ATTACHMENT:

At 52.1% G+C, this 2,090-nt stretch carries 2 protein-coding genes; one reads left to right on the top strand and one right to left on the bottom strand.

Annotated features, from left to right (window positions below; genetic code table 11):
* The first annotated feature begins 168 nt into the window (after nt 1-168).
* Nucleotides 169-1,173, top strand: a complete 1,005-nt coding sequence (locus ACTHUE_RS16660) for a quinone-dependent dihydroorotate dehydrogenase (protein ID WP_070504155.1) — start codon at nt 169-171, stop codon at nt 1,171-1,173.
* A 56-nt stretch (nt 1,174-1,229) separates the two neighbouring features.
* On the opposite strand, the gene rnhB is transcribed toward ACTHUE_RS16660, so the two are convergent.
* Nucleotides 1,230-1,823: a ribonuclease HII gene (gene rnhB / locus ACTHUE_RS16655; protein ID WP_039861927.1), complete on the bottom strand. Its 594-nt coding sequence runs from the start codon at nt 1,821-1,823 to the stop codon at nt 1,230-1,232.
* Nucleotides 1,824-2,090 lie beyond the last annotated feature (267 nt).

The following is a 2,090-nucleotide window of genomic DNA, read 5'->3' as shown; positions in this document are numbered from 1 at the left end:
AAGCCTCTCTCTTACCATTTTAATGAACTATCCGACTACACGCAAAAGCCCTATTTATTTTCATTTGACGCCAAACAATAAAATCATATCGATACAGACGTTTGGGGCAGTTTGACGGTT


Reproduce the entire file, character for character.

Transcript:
At 52.1% G+C, this 2,090-nt stretch carries 2 protein-coding genes; one reads left to right on the top strand and one right to left on the bottom strand.

Annotated features, from left to right (window positions below; genetic code table 11):
* The first annotated feature begins 168 nt into the window (after nt 1-168).
* Nucleotides 169-1,173, top strand: a complete 1,005-nt coding sequence (locus ACTHUE_RS16660) for a quinone-dependent dihydroorotate dehydrogenase (protein ID WP_070504155.1) — start codon at nt 169-171, stop codon at nt 1,171-1,173.
* A 56-nt stretch (nt 1,174-1,229) separates the two neighbouring features.
* On the opposite strand, the gene rnhB is transcribed toward ACTHUE_RS16660, so the two are convergent.
* Nucleotides 1,230-1,823: a ribonuclease HII gene (gene rnhB / locus ACTHUE_RS16655; protein ID WP_039861927.1), complete on the bottom strand. Its 594-nt coding sequence runs from the start codon at nt 1,821-1,823 to the stop codon at nt 1,230-1,232.
* Nucleotides 1,824-2,090 lie beyond the last annotated feature (267 nt).

The following is a 2,090-nucleotide window of genomic DNA, read 5'->3' as shown; positions in this document are numbered from 1 at the left end:
AAGCCTCTCTCTTACCATTTTAATGAACTATCCGACTACACGCAAAAGCCCTATTTATTTTCATTTGACGCCAAACAATAAAATCATATCGATACAGACGTTTGGGGCAGTTTGACGGTT